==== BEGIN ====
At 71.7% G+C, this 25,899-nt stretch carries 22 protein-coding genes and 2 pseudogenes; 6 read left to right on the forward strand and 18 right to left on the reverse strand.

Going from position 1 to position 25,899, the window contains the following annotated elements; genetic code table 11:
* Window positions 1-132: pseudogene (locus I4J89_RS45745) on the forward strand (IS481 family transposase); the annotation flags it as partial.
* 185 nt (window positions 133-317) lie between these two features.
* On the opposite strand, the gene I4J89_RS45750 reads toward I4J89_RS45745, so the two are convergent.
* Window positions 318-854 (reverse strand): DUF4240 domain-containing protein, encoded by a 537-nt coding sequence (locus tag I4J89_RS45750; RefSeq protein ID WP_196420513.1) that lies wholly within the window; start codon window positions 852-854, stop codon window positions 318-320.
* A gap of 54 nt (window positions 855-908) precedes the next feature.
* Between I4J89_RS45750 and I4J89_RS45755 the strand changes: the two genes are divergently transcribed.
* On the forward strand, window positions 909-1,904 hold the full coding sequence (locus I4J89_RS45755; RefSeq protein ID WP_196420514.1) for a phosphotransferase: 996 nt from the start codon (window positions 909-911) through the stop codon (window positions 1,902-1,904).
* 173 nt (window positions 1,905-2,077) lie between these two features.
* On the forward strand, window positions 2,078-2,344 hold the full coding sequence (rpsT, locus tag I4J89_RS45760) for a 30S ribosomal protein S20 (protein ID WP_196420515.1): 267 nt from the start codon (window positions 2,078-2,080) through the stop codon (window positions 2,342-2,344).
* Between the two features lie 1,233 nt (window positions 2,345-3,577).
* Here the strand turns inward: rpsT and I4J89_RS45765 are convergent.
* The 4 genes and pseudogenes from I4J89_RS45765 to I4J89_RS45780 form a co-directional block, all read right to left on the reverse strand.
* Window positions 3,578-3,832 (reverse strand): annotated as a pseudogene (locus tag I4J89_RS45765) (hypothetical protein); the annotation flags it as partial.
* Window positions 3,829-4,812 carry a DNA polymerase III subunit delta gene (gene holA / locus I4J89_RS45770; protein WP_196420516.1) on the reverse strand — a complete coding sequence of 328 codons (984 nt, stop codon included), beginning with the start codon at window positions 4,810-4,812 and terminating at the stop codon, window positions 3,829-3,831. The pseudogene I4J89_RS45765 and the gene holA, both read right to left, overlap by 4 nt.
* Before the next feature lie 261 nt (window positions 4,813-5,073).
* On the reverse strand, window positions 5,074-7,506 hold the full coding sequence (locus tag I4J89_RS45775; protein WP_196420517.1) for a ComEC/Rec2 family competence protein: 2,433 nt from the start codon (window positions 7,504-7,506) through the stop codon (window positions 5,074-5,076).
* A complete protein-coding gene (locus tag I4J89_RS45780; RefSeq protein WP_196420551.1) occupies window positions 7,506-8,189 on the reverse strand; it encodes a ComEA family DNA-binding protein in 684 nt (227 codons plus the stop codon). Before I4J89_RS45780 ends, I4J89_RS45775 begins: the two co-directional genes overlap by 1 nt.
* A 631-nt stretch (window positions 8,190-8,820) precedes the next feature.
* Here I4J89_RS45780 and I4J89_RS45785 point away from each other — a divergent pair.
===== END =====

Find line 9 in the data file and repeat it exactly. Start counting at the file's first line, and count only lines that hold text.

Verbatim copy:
* On the forward strand, window positions 909-1,904 hold the full coding sequence (locus I4J89_RS45755; RefSeq protein ID WP_196420514.1) for a phosphotransferase: 996 nt from the start codon (window positions 909-911) through the stop codon (window positions 1,902-1,904).